Bernardo Cavalcanti, MD is a post-doctoral research fellow at the Cornea Service and the Ocular Surface Imaging Center of the Massachusetts Eye and Ear Infirmary, Harvard Medical School in Boston, MA. Candice Williams, BSc is a clinical research technician at the Cornea Service and the Ocular Surface Imaging Center of the Massachusetts Eye and Ear Infirmary, Harvard Medical School in Boston, MA. Their work is based on the development of new in vivo confocal imaging of the ocular surface inflammation supported by Dr. Pedram Hamrah's lab at the Schepens Eye Research Institute.
Download the poster, which was originally shared at the Association for Research in Vision & Ophthalmology (ARVO) annual meeting, 2012.
In Vivo Confocal Microscopy as a Tool to Evaluate Cellular Changes in the Cornea and Conjunctiva in Ocular Allergy and Non-Allergic Ocular Inflammatory Diseases
Candice Williams1,2, Bernardo Cavalcanti1,2, Andrea Cruzat1,2, Monique Trinidad1,2, Yesim Haussler-Sinangin2, Reza Dana2, Pedram Hamrah1,2.
1Ocular Surface Imaging Center, 2Cornea Service, Massachusetts Eye & Ear Infirmary, Harvard Department of Ophthalmology, Boston, MA.
Purpose: To evaluate cellular changes on the conjunctiva and cornea in patients with ocular allergy and non-allergic ocular inflammatory diseases (OID) by in vivo confocal microscopy (IVCM).
Methods: Laser IVCM (HRT3/RCM) of the conjunctiva, central and peripheral cornea was performed in 6 patients (8 eyes) with ocular allergy (OA), 9 patients (10 eyes) with OID, and 6 control subjects (8 eyes) between March 2010 and September 2011. Images for each area were quantified for dendritic (DC) and non-dendritic immune cells (IC) density. Cellular and cell border reflectivity of superficial epithelial cells (SE) were evaluated. Conjunctival vessels were assessed for presence and location of immune cells.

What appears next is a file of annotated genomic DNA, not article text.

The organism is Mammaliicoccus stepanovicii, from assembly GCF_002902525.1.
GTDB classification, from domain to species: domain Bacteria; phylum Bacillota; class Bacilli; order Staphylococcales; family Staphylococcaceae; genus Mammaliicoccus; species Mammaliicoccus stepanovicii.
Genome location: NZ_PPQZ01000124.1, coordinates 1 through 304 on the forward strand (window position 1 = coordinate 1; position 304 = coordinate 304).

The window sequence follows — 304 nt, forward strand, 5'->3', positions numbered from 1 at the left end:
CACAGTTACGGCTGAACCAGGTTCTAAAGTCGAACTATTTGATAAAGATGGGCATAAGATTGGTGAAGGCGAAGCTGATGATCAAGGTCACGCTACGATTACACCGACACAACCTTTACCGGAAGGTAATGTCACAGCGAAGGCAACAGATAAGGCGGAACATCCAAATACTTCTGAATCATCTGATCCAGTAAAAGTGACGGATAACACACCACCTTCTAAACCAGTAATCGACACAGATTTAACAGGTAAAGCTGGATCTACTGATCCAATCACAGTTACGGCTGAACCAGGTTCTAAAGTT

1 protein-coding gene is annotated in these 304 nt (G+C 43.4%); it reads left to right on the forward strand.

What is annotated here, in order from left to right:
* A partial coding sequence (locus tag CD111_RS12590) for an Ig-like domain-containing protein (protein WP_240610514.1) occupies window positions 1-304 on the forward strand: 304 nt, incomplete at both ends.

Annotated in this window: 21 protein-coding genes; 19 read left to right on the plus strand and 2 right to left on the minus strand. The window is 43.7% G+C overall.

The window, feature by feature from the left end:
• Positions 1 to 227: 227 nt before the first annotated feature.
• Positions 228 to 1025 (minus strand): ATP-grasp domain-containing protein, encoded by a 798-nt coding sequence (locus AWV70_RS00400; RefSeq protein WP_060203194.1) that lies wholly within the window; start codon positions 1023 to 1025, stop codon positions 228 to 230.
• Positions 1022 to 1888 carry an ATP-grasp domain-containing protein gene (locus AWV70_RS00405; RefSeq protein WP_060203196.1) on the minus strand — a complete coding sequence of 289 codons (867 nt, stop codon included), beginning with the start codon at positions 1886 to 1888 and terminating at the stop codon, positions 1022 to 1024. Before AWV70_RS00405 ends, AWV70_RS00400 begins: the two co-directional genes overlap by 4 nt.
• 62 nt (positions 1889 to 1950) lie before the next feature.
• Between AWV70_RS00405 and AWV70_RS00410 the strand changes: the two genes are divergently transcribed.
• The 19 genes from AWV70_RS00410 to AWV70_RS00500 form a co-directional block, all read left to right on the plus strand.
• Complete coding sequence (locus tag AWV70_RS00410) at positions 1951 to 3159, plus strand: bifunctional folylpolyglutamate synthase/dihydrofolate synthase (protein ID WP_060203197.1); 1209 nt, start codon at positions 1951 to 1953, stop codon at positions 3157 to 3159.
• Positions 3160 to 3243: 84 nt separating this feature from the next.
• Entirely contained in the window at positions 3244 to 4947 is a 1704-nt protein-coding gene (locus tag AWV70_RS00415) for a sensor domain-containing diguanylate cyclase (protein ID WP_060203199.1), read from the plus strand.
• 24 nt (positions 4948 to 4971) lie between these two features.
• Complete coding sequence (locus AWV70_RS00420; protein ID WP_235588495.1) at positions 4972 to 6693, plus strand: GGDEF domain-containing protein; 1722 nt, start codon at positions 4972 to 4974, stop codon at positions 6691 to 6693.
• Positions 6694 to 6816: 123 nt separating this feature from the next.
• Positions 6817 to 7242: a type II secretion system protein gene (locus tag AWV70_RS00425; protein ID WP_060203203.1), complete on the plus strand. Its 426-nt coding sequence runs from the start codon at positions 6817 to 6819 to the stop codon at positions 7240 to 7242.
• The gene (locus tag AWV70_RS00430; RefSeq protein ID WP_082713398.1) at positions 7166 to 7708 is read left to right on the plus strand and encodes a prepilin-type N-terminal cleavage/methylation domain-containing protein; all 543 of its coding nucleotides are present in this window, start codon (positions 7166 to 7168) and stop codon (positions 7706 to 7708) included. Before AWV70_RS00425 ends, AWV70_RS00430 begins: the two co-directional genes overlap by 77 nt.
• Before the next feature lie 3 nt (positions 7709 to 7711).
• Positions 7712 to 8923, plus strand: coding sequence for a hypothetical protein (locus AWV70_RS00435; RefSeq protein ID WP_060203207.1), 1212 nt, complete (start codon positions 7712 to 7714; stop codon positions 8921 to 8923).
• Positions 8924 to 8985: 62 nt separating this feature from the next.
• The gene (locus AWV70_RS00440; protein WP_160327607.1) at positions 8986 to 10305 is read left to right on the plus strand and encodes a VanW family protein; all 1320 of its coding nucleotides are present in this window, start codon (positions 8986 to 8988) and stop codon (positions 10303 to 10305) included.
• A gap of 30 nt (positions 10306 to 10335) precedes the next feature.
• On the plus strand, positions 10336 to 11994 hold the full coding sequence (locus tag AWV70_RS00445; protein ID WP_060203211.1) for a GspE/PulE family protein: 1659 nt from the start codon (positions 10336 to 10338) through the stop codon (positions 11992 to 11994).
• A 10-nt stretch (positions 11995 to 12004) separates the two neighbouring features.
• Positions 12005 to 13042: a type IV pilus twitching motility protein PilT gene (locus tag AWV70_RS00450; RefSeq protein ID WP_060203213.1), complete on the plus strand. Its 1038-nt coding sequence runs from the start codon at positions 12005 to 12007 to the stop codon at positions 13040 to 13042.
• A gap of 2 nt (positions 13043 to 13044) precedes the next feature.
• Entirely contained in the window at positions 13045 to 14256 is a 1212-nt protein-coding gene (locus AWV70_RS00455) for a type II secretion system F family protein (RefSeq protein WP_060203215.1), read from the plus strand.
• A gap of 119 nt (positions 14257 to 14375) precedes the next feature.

Results: Patients with OA and OID demonstrated increased hyperreflectivity of corneal (71% and 78%) and conjunctival SE (63% and 42%) as compared to controls (0%). SE cell border reflectivity in the area of tight junctions was increased in the cornea for OA and OID (83%) and the conjunctiva (77% OA; 70% OID) compared to controls (0% cornea; 11% conjunctiva). While central corneal DC density was lower in acute OA (46.8±31 cells/mm2) vs. acute OID (83.7±37) cases, patients with chronic OA (256.3±243) had higher DC density compared to chronic OID (65.6±56; p<0.05). In the peripheral cornea, a 35% (acute OA) and 90% (chronic OA) increase in DC density was observed as compared to controls. Moreover, conjunctival DC density was significantly increased in both OA (131.2±100) and OID (234.4±206) as compared to controls (17.5±16.2; p<0.05). Finally, conjunctival vessels demonstrated increased immune cell adhesion in OA (5.5±0.7 cells/100μm vessel length) and OID (5.7±1.7) compared to controls (0.13±0.35; p<0.05).
Conclusion: IVCM demonstrates profound immune and inflammatory changes in ocular allergic and non-allergic ocular inflammatory diseases. IVCM also shows superficial epithelial cell changes in the cornea and conjunctiva epithelium of patients with both OA and OID. IVCM provides a powerful platform for the evaluation of the ocular surface beyond slit-lamp examination and may provide a tool for patient stratification and objective assessment of treatment response in clinical trials through sensitive imaging biomarkers.